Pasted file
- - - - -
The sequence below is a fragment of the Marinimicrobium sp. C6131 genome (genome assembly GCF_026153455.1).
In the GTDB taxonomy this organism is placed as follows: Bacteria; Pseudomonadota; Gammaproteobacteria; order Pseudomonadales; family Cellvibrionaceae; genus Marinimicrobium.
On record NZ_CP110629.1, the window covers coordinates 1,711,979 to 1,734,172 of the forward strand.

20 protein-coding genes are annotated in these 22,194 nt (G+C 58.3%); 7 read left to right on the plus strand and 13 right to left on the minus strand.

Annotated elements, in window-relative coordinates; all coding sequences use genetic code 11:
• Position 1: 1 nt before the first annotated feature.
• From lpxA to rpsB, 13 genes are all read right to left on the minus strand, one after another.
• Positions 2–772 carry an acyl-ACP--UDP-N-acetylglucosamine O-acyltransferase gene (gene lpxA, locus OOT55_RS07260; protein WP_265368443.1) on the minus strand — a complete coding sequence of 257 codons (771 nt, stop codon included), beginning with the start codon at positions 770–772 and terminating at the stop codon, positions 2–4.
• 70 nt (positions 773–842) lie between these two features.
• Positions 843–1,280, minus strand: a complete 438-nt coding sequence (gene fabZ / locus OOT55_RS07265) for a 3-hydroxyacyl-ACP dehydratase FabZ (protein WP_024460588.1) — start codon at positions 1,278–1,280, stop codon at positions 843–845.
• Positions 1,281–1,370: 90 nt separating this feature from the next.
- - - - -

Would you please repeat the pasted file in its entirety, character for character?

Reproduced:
The sequence below is a fragment of the Marinimicrobium sp. C6131 genome (genome assembly GCF_026153455.1).
In the GTDB taxonomy this organism is placed as follows: Bacteria; Pseudomonadota; Gammaproteobacteria; order Pseudomonadales; family Cellvibrionaceae; genus Marinimicrobium.
On record NZ_CP110629.1, the window covers coordinates 1,711,979 to 1,734,172 of the forward strand.

20 protein-coding genes are annotated in these 22,194 nt (G+C 58.3%); 7 read left to right on the plus strand and 13 right to left on the minus strand.

Annotated elements, in window-relative coordinates; all coding sequences use genetic code 11:
• Position 1: 1 nt before the first annotated feature.
• From lpxA to rpsB, 13 genes are all read right to left on the minus strand, one after another.
• Positions 2–772 carry an acyl-ACP--UDP-N-acetylglucosamine O-acyltransferase gene (gene lpxA, locus OOT55_RS07260; protein WP_265368443.1) on the minus strand — a complete coding sequence of 257 codons (771 nt, stop codon included), beginning with the start codon at positions 770–772 and terminating at the stop codon, positions 2–4.
• 70 nt (positions 773–842) lie between these two features.
• Positions 843–1,280, minus strand: a complete 438-nt coding sequence (gene fabZ / locus OOT55_RS07265) for a 3-hydroxyacyl-ACP dehydratase FabZ (protein WP_024460588.1) — start codon at positions 1,278–1,280, stop codon at positions 843–845.
• Positions 1,281–1,370: 90 nt separating this feature from the next.